Admittedly, visitation by an abuser in denial can potentially be harmful to the abused child and abusive conduct can occur even during carefully supervised visitations. On the other hand, Loretto Jones' expert witness had examined neither Paul Nelson nor T, and had not reviewed the psychological records in the case. Further, Paul's expert evidence tended to show that T had not experienced any harmful reactions from supervised visitations with her father.[1]


[1] Civil Rule 59 provides in part:

A new trial may be granted to all or any of the parties and on all or part of the issues in an action in which there has been a trial by jury or in an action tried without a jury, if required in the interest of justice. On a motion for a new trial in an action tried without a jury, the court may take additional testimony, amend findings of fact and conclusions of law or make new findings and conclusions, and direct the entry of a new judgment.

[2] Civil Rule 60(b) provides in part:

On motion and upon such terms as are just, the court may relieve a party or his legal representative from a final judgment, order, or proceeding for the following reasons:

(1) mistake, inadvertence, surprise or excusable neglect;

(2) newly discovered evidence which by due diligence could not have been discovered in time to move for a new trial under Rule 59(b);

(3) fraud (whether heretofore denominated intrinsic or extrinsic), misrepresentation, or other misconduct of an adverse party;

(4) the judgment is void;

(5) the judgment has been satisfied, released, or discharged, or a prior judgment upon which it is based has been reversed or otherwise vacated, or it is no longer equitable that the judgment should have prospective application; or

(6) any other reason justifying relief from the operation of the judgment.

[3] The court did not specifically address Paul's claim of "ineffective assistance of counsel." In support of his argument, Paul cited a number of criminal cases and malpractice cases. None of these cases suggests that "ineffective assistance of counsel" is a ground for setting aside a civil judgment.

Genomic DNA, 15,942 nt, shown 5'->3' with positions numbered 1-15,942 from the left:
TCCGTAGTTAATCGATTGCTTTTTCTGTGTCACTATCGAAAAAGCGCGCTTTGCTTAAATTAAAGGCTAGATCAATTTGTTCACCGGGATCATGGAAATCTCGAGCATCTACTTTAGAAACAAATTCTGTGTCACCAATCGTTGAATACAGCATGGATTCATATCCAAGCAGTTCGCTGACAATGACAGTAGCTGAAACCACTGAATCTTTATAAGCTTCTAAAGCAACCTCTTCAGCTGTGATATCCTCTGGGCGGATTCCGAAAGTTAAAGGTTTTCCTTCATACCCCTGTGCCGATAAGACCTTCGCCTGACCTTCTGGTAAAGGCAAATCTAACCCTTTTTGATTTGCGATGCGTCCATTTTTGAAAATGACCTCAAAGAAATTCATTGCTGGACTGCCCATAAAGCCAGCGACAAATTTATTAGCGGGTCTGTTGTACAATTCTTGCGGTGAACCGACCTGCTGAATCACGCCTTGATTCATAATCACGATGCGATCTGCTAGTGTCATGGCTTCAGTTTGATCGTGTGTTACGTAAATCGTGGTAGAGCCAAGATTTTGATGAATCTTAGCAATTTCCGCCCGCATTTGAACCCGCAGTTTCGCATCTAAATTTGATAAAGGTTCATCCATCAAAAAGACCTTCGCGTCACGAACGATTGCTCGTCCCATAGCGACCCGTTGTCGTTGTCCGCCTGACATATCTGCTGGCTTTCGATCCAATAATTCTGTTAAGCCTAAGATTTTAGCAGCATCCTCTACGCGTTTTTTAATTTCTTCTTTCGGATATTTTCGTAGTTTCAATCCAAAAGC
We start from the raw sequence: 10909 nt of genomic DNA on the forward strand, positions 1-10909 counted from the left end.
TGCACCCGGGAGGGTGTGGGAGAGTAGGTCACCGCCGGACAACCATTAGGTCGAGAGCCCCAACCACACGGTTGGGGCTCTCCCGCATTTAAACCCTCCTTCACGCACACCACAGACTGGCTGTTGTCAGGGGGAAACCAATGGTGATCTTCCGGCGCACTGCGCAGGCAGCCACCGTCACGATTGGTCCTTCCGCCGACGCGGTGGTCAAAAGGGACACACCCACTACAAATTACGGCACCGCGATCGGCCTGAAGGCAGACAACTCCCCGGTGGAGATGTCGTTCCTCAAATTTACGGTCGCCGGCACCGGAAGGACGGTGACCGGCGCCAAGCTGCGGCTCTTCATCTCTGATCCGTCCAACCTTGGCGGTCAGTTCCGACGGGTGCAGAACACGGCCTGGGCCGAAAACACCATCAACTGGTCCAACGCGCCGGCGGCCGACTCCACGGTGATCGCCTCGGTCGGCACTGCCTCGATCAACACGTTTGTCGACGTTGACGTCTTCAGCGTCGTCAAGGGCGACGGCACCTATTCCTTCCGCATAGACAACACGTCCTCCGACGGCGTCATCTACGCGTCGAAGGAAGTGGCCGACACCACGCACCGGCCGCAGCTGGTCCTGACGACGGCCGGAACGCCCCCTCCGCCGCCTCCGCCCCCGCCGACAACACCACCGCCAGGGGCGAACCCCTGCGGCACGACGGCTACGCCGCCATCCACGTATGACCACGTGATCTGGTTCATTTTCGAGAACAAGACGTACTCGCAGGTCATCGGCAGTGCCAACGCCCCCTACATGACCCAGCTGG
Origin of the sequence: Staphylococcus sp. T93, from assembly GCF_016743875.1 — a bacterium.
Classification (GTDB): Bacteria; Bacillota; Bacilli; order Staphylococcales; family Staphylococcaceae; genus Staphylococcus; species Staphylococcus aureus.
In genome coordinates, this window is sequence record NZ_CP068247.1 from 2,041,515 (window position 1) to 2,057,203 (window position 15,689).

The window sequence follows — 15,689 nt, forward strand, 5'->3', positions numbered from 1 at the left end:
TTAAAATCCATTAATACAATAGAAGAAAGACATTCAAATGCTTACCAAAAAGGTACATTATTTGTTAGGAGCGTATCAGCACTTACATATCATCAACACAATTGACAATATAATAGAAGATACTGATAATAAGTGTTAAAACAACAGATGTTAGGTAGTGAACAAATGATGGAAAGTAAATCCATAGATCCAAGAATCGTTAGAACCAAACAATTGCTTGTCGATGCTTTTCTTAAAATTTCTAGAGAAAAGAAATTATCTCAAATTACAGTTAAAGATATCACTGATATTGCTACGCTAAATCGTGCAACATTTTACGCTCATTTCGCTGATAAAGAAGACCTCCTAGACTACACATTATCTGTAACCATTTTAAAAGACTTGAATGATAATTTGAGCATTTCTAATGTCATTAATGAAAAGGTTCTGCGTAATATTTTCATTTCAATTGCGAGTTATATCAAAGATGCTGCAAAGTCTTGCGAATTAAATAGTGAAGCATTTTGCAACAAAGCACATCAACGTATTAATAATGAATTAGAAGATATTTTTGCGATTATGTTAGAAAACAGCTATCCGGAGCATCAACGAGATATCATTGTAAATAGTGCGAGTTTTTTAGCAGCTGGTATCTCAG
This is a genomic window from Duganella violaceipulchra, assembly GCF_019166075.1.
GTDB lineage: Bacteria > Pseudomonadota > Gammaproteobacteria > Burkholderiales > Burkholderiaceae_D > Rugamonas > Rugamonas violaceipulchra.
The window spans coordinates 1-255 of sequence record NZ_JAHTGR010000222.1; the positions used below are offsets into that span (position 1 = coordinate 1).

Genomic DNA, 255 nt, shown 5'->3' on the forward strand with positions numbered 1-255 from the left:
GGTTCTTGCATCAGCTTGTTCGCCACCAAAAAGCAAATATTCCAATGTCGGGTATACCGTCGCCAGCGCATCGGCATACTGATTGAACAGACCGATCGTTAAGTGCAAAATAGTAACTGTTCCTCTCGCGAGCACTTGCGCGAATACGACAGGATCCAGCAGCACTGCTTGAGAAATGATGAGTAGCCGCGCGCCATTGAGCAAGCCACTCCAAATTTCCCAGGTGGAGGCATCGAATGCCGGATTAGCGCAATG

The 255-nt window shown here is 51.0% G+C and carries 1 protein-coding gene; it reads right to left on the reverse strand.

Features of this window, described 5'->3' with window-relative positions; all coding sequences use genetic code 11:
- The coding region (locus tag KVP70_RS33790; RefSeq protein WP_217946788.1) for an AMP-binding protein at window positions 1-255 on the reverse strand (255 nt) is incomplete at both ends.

[4] In order to support a Rule 59 or Rule 60 motion, newly discovered evidence must be such as would probably change the result of a new trial. Cleary Diving Service v. Thomas, Head and Greisen, 688 P.2d 940, 943 (Alaska 1984). Nat'l Bank of Alaska, 416 P.2d at 244.

[5] Reference to legal authority from other jurisdictions is an acceptable means of considering the reliability of testing methods. See, e.g., Pulakis v. State, 476 P.2d 474, 478 (Alaska 1970) (survey of legal and scientific judgments regarding polygraph tests).

[6] By coincidence, Dr. Henry Adams, who testified on Paul's behalf, also testified on the father's behalf in Mr. G. Id. 534 N.Y.S.2d at 68.

[7] This result finds support in Dutchess County Department of Social Services v. Mr. G., 141 Misc.2d 641, 534 N.Y.S.2d 64 (1988). In Mr. G., the court considered whether the parents' "refusal to admit, in counseling, that they committed any incestuous acts, can form the sole factual basis for a termination of their parental rights." Id. 534 N.Y.S.2d at 65. The court observed that in a number of cases "refusal to admit abuse has been a persuasive factor in restricting parental rights." Id. at 70. The court held that the need to prevent harm to the child overrode all other considerations, and it terminated the parents' rights.

[8] Paul also contends that in dividing the parties' marital assets the court improperly considered Loretto's post-separation debt. This court has held that the trial court, in dividing marital property, should consider, among other factors, the parties' "financial circumstances." Merrill v. Merrill, 368 P.2d 546, 547-48 n. 4 (Alaska 1962). Post-separation debt is one aspect of the parties' "financial circumstances." The trial court did not abuse its discretion in considering this debt.

[9] Paul asserts that this second award was for actual attorney fees in excess of $10,000. Nothing in the record supports or contradicts this assertion.

[10] In its initial memorandum decision and order, the court recited as an alternative basis for its award of fees Paul's "frivolous and vexatious" request for custody. In a later memorandum, the court clarified its order:

[T]he court awarded [fees] to Jones in their entirety based on the parties "relative economic situations and earning power." The court went on to hold that full fees and costs would also be appropriate on other grounds. It did not award them on those other grounds.

[11] "This court may affirm a trial court's ruling even on different grounds from those advanced by the trial court as a basis for that ruling." Rutherford v. State, 605 P.2d 16, 21, n. 12 (Alaska 1979).

[1] I also disagree with the court's affirmance of the superior court's award of attorney's fees against Paul in connection with its denial of Paul's motion for modification. Given my conclusion that the superior court abused its discretion in denying Paul's motion to re-establish visitation (the modification motion) it follows that Paul's motion was not made in bad faith. In the absence of bad faith on Paul's part an award of attorney's fees to Loretto Jones is not authorized. L.L.M. v. P.M., 754 P.2d 262, 264-65 (Alaska 1988).